Defining DUII in Oregon
Posted on behalf of RizkLaw on Jul 08, 2016 in Auto Accident
Did you know that Oregon is home to a quarter of the country’s llama population, or that The Simpsons creator Matt Groening was born and raised in Portland, and based the entire series in Springfield, Oregon? It’s no secret that the state of Oregon is an oddball, beloved for its many idiosyncrasies. The Beaver State even defines drunk driving differently from the rest of the country. While the majority of states define drunk driving as DUI, or driving under the influence, Oregon goes one letter further to DUII, or ”driving under the influence of intoxicants”. It’s so unique, even the word processor this is being typed on underlines the acronym as if it were incorrect.
DUII or DUI?
Driving under the influence of intoxicants differs from the rest of the states that utilize driving under the influence, driving while impaired, or operating under the influence. Oregon’s terminology seeks to more clearly define illegal driving conditions. “Intoxicants” for this purpose can mean alcohol, prescription medications, illegal drugs, recreational marijuana, or inhalants. For years simply “drunk driving” was the standard, but over time the law has expanded to accommodate drivers under the influence of many different substances.
Controlled substances affect a person’s driving ability just as much as alcohol. In jurisdictions where DUI is the standard, the laws for impairment from substances that are not alcohol aren’t as clear. By defining DUII, Oregon illegalizes impairment in all its forms. So, whether you are pulled over for having a BAC over the legal limit or driving while high on marijuana, cocaine, or prescription pain killers, whether you have only one substance in your body or not, the consequences are the same.
Beer Capital of the World
Perhaps in the state that houses the Beer Capital of the World (aka Portland) it makes sense to define DUI a bit more rigorously. Portland, Oregon is known for its craft breweries, proudly home to 38 within the entire metro area, more than any other city in the world. The Oregon Brewers Festival in Portland attracts tens of thousands of spectators each year.
These craft breweries are a testament to Portland’s distinct culture, along with Oregon’s legalization of recreational marijuana use. As of July 2015, recreational weed is not something you’ll end up in jail for; however, driving under the influence of a marijuana high is still illegal. Craft beer presents a unique problem in that craft beers typically have the highest levels of alcohol by volume (ABV). Some of Portland’s most beloved ales, lagers, and stouts carry deceptively high alcohol content. Of the top 50 Portland craft beers ranked by The Oregonian, #35 yields 10.7% ABV. Some go as high as 12%! At this rate, it takes fewer beers to reach the legal limit.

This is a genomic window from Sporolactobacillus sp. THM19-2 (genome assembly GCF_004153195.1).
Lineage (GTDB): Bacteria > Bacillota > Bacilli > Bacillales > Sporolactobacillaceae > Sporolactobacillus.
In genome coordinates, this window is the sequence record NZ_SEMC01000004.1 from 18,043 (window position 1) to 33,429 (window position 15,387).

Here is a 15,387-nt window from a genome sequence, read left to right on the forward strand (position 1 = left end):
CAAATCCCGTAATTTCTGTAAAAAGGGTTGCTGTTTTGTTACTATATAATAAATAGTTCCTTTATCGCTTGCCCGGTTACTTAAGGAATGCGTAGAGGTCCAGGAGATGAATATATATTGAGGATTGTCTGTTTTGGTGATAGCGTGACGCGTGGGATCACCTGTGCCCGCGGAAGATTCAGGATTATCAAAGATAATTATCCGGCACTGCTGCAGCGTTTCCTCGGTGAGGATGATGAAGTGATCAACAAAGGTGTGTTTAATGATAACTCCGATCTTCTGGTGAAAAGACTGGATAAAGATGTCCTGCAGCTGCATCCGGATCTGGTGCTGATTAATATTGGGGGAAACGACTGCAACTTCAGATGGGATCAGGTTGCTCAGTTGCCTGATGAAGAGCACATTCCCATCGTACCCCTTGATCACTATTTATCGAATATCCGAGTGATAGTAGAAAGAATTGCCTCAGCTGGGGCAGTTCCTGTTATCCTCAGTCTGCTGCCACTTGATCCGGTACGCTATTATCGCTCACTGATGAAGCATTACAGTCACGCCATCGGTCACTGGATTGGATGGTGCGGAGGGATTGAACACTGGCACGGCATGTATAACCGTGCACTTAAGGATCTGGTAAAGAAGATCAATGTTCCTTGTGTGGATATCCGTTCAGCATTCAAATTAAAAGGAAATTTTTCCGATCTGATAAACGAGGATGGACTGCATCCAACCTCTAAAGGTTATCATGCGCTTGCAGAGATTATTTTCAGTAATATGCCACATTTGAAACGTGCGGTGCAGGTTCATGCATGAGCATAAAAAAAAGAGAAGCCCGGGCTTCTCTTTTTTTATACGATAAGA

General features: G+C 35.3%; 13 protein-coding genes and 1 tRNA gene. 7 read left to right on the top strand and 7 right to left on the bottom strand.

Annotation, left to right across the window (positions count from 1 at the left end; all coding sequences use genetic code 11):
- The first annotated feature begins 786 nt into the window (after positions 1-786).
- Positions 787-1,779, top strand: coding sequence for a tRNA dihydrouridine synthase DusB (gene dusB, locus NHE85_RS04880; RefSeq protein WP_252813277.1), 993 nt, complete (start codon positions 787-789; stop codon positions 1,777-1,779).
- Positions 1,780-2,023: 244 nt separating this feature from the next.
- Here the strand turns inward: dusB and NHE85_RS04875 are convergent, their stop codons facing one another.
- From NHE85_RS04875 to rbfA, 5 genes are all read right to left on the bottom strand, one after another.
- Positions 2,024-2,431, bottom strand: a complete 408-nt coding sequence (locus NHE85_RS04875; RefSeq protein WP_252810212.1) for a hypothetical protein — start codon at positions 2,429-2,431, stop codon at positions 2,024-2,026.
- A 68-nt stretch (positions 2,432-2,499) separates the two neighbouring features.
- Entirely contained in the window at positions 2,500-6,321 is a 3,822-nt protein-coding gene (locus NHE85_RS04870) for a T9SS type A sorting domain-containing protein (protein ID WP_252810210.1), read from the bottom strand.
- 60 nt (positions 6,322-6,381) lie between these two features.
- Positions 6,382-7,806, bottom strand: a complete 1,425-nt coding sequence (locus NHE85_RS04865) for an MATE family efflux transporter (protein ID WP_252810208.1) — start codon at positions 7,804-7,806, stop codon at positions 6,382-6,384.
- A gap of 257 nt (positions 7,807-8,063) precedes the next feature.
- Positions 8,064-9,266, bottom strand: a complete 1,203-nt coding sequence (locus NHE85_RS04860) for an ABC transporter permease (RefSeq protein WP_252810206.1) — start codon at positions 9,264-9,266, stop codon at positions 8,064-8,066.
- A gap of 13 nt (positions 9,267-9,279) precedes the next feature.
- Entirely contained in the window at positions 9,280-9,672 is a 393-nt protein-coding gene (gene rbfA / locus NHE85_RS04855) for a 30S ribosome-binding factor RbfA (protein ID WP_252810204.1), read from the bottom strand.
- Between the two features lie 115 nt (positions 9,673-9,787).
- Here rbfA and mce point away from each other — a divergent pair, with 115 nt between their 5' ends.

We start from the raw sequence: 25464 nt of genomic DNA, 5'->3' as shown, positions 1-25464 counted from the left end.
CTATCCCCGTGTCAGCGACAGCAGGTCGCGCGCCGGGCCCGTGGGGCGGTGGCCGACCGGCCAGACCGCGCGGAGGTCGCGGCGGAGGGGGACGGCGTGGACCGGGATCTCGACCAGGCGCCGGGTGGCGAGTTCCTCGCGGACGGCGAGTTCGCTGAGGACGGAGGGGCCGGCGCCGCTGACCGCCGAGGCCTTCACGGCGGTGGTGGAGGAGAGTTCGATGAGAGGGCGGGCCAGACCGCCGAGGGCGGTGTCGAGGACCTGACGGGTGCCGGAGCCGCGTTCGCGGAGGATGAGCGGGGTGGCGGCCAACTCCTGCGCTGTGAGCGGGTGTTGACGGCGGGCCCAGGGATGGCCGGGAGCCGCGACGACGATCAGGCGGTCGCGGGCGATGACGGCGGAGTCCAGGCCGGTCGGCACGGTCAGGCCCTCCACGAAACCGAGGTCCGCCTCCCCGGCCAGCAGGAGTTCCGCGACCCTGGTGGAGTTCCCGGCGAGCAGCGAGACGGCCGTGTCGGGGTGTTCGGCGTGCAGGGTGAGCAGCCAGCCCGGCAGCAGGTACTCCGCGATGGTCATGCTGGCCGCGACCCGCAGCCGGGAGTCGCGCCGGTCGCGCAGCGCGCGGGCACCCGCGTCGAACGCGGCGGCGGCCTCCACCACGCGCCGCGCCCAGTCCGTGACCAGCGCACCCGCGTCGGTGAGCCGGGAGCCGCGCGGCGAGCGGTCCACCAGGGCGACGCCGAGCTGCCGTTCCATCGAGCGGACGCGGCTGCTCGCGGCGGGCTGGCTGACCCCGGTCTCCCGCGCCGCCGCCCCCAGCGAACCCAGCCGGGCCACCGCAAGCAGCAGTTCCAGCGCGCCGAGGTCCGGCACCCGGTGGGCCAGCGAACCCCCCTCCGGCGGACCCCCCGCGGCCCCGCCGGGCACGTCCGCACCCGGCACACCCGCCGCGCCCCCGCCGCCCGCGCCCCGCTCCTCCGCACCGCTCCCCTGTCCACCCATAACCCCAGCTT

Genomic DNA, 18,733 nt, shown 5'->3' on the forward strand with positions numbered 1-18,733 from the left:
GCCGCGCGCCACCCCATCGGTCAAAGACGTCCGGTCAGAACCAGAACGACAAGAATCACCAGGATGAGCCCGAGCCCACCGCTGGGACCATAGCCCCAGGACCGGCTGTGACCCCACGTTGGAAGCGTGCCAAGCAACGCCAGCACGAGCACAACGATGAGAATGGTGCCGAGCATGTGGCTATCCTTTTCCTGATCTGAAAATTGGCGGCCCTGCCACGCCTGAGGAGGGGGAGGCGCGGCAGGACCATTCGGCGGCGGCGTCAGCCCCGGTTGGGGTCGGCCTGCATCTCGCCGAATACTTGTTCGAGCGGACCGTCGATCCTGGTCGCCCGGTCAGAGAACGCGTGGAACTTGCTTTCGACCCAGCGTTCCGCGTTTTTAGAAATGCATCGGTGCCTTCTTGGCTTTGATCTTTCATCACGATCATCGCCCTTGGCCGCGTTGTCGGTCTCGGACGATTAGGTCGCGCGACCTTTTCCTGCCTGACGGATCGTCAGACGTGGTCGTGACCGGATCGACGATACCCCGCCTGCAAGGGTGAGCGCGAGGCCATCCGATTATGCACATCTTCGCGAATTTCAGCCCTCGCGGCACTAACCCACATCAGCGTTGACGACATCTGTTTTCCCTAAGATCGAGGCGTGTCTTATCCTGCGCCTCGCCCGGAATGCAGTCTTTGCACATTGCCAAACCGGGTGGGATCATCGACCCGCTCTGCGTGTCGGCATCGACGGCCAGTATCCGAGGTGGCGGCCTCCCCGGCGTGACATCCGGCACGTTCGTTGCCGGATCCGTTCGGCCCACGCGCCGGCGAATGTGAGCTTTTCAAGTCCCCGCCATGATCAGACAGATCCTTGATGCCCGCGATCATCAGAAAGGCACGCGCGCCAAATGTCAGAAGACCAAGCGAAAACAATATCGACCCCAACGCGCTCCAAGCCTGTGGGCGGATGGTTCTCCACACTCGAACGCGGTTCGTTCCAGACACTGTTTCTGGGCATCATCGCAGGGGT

Legal limits for both alcohol and marijuana exist as a way to keep drivers safe. Across the US, the 0.08% is the legal blood alcohol concentration limit. The few states that have legalized marijuana use have also set a limit on THC concentration. In Washington and Colorado, the THC limit is 5 micrograms per liter of blood. In Oregon, any amount detected is reason enough for arrest (OR Rev. Stat. § 813.010).
Top Factors in Traffic Collisions
The Portland Bureau of Transportation (PBOT) lists the top 4 reasons for traffic accidents and fatalities on the roadways. Data from the 2015 Traffic Safety Report indicate that DUII, speeding, road and lane departure, and low-light driving conditions are common variables among the many accidents Portland sees each day.
DUII is one of the most troubling factors, accounting for 54% of fatal crashes in Portland last year. This means that over half of all fatal accidents were due to irresponsibly driving under the influence of drugs and/or alcohol. In addition, 30% of pedestrian fatalities involve an intoxicated pedestrian or driver.
It is easy to see a correlation between Portlanders’ higher-than-average consumption of high-alcohol content and marijuana, and the number of fatalities for DUII. In 2014, a Portland woman was accused of killing a Longview man and injuring 7 others while driving the wrong way after having just 2 beers! Although Oregon shares many of the traits that place Montana, Wyoming, and other northern states at the top of the Center for Disease Control and Prevention’s list for Top 10 States for DUI, Oregon itself isn’t on that list. It placed #38 out of the 51 states (including DC).
It looks like the craft beer scene is here to stay, but that doesn’t mean DUII laws and consequences will be any more lenient for Portlanders. If you have been involved in a collision with a drunk driver, you’re entitled to compensation. Richard Rizk is your local Portland car accident lawyer. Having worked on both sides of the fence with insurance matters, he has the skills to help you reach a fair settlement. Call Rizklaw at (503)245-5677 or email firstname.lastname@example.org today!